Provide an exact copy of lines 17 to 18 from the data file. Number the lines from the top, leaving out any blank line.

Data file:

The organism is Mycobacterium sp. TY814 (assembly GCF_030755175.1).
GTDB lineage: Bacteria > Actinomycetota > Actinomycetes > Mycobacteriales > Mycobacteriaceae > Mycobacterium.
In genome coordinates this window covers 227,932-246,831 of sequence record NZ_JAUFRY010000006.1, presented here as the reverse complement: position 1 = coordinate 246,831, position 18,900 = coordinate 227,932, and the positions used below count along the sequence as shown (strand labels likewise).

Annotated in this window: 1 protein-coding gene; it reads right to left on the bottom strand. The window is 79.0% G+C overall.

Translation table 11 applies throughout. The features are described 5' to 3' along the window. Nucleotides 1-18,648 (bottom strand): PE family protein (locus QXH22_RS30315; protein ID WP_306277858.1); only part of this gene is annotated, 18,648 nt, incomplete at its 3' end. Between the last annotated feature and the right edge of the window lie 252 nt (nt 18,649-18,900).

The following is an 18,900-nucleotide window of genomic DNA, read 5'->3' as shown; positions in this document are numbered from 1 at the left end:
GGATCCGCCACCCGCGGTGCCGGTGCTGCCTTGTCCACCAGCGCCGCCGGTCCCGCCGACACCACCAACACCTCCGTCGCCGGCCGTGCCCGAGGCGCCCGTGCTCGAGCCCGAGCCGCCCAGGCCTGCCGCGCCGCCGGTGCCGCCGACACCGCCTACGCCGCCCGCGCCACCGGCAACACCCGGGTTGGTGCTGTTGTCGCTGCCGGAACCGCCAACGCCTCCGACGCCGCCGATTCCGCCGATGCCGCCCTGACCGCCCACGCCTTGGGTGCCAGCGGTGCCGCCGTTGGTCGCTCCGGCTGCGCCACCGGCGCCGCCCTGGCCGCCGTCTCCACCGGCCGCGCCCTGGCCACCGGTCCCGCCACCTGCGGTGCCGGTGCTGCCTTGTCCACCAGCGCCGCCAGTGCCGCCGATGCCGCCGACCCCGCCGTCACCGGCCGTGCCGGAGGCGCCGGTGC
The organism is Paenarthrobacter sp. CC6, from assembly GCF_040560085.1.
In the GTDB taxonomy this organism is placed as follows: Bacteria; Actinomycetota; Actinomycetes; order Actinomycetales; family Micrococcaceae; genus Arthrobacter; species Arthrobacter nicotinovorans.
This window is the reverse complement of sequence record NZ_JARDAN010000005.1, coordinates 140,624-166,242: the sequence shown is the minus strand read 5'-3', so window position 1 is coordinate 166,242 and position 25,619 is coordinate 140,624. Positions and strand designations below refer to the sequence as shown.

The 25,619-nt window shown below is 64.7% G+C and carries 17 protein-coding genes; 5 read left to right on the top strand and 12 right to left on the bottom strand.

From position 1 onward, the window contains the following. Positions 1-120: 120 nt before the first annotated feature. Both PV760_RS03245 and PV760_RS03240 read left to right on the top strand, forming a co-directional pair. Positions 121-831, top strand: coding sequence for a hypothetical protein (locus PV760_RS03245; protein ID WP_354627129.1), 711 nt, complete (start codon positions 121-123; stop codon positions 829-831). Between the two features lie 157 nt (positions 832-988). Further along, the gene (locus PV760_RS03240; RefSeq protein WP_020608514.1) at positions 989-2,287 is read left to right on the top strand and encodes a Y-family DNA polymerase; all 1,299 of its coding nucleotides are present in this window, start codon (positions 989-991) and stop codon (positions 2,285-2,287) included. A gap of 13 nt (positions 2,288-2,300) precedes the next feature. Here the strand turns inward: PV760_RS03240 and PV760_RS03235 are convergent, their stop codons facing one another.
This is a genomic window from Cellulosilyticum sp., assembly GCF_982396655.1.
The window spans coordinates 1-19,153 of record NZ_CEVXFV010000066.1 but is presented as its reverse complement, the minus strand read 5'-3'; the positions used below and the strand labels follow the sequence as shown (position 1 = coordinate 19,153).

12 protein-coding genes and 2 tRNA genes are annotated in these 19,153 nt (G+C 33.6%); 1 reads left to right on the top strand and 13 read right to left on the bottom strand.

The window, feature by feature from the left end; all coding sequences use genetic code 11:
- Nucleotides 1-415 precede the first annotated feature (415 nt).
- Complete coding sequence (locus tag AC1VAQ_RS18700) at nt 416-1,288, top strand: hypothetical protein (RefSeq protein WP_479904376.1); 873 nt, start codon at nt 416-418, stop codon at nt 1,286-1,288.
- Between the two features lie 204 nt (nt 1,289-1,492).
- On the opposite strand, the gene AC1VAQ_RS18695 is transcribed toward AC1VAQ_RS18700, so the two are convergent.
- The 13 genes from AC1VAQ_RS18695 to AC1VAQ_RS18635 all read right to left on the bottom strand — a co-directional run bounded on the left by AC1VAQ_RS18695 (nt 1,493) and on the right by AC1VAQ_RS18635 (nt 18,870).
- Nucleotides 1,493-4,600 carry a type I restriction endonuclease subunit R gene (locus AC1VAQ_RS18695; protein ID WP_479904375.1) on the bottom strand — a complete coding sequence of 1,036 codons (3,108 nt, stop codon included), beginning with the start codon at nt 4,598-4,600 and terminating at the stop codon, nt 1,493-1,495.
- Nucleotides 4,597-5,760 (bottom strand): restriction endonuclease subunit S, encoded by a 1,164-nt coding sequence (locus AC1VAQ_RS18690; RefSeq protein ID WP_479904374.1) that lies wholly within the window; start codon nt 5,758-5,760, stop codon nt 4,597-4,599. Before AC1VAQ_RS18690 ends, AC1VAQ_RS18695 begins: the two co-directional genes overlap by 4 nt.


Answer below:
- Nucleotides 1-415 precede the first annotated feature (415 nt).
- Complete coding sequence (locus tag AC1VAQ_RS18700) at nt 416-1,288, top strand: hypothetical protein (RefSeq protein WP_479904376.1); 873 nt, start codon at nt 416-418, stop codon at nt 1,286-1,288.